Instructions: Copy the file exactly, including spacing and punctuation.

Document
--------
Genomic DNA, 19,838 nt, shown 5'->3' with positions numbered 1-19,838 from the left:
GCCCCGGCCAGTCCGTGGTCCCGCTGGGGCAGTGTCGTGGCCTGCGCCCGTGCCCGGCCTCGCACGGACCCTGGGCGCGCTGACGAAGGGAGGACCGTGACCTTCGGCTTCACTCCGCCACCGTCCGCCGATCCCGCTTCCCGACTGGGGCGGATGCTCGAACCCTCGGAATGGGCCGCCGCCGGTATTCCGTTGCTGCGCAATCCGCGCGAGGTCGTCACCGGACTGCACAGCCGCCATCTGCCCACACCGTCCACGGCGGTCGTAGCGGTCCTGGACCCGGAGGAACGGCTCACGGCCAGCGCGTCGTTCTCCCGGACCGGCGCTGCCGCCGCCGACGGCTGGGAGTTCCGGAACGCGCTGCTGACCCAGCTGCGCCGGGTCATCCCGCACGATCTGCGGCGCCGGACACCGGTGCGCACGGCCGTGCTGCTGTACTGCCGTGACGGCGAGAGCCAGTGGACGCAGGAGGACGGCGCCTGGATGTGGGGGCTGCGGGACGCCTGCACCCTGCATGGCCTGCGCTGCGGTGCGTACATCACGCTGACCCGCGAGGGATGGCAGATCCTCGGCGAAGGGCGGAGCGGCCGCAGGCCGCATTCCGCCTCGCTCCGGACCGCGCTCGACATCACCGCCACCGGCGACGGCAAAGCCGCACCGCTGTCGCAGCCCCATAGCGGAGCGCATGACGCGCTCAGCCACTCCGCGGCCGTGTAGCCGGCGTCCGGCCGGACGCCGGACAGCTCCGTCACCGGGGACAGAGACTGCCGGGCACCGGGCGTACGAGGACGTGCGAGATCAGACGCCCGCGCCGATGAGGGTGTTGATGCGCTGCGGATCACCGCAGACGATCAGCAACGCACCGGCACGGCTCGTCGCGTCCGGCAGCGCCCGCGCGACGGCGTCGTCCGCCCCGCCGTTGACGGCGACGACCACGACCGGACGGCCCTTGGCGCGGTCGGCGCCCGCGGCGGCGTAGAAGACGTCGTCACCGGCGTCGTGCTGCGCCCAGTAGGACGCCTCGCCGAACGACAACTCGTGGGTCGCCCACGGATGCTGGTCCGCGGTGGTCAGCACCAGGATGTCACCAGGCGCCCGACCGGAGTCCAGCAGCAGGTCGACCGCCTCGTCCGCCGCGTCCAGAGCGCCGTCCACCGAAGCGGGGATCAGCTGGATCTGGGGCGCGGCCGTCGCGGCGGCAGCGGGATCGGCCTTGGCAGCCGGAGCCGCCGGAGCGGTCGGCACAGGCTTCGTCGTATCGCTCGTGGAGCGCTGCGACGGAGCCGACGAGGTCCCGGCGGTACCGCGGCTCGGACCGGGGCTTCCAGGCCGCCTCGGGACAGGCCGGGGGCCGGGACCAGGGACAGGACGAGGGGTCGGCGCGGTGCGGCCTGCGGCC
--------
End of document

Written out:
Genomic DNA, 19,838 nt, shown 5'->3' with positions numbered 1-19,838 from the left:
GCCCCGGCCAGTCCGTGGTCCCGCTGGGGCAGTGTCGTGGCCTGCGCCCGTGCCCGGCCTCGCACGGACCCTGGGCGCGCTGACGAAGGGAGGACCGTGACCTTCGGCTTCACTCCGCCACCGTCCGCCGATCCCGCTTCCCGACTGGGGCGGATGCTCGAACCCTCGGAATGGGCCGCCGCCGGTATTCCGTTGCTGCGCAATCCGCGCGAGGTCGTCACCGGACTGCACAGCCGCCATCTGCCCACACCGTCCACGGCGGTCGTAGCGGTCCTGGACCCGGAGGAACGGCTCACGGCCAGCGCGTCGTTCTCCCGGACCGGCGCTGCCGCCGCCGACGGCTGGGAGTTCCGGAACGCGCTGCTGACCCAGCTGCGCCGGGTCATCCCGCACGATCTGCGGCGCCGGACACCGGTGCGCACGGCCGTGCTGCTGTACTGCCGTGACGGCGAGAGCCAGTGGACGCAGGAGGACGGCGCCTGGATGTGGGGGCTGCGGGACGCCTGCACCCTGCATGGCCTGCGCTGCGGTGCGTACATCACGCTGACCCGCGAGGGATGGCAGATCCTCGGCGAAGGGCGGAGCGGCCGCAGGCCGCATTCCGCCTCGCTCCGGACCGCGCTCGACATCACCGCCACCGGCGACGGCAAAGCCGCACCGCTGTCGCAGCCCCATAGCGGAGCGCATGACGCGCTCAGCCACTCCGCGGCCGTGTAGCCGGCGTCCGGCCGGACGCCGGACAGCTCCGTCACCGGGGACAGAGACTGCCGGGCACCGGGCGTACGAGGACGTGCGAGATCAGACGCCCGCGCCGATGAGGGTGTTGATGCGCTGCGGATCACCGCAGACGATCAGCAACGCACCGGCACGGCTCGTCGCGTCCGGCAGCGCCCGCGCGACGGCGTCGTCCGCCCCGCCGTTGACGGCGACGACCACGACCGGACGGCCCTTGGCGCGGTCGGCGCCCGCGGCGGCGTAGAAGACGTCGTCACCGGCGTCGTGCTGCGCCCAGTAGGACGCCTCGCCGAACGACAACTCGTGGGTCGCCCACGGATGCTGGTCCGCGGTGGTCAGCACCAGGATGTCACCAGGCGCCCGACCGGAGTCCAGCAGCAGGTCGACCGCCTCGTCCGCCGCGTCCAGAGCGCCGTCCACCGAAGCGGGGATCAGCTGGATCTGGGGCGCGGCCGTCGCGGCGGCAGCGGGATCGGCCTTGGCAGCCGGAGCCGCCGGAGCGGTCGGCACAGGCTTCGTCGTATCGCTCGTGGAGCGCTGCGACGGAGCCGACGAGGTCCCGGCGGTACCGCGGCTCGGACCGGGGCTTCCAGGCCGCCTCGGGACAGGCCGGGGGCCGGGACCAGGGACAGGACGAGGGGTCGGCGCGGTGCGGCCTGCGGCC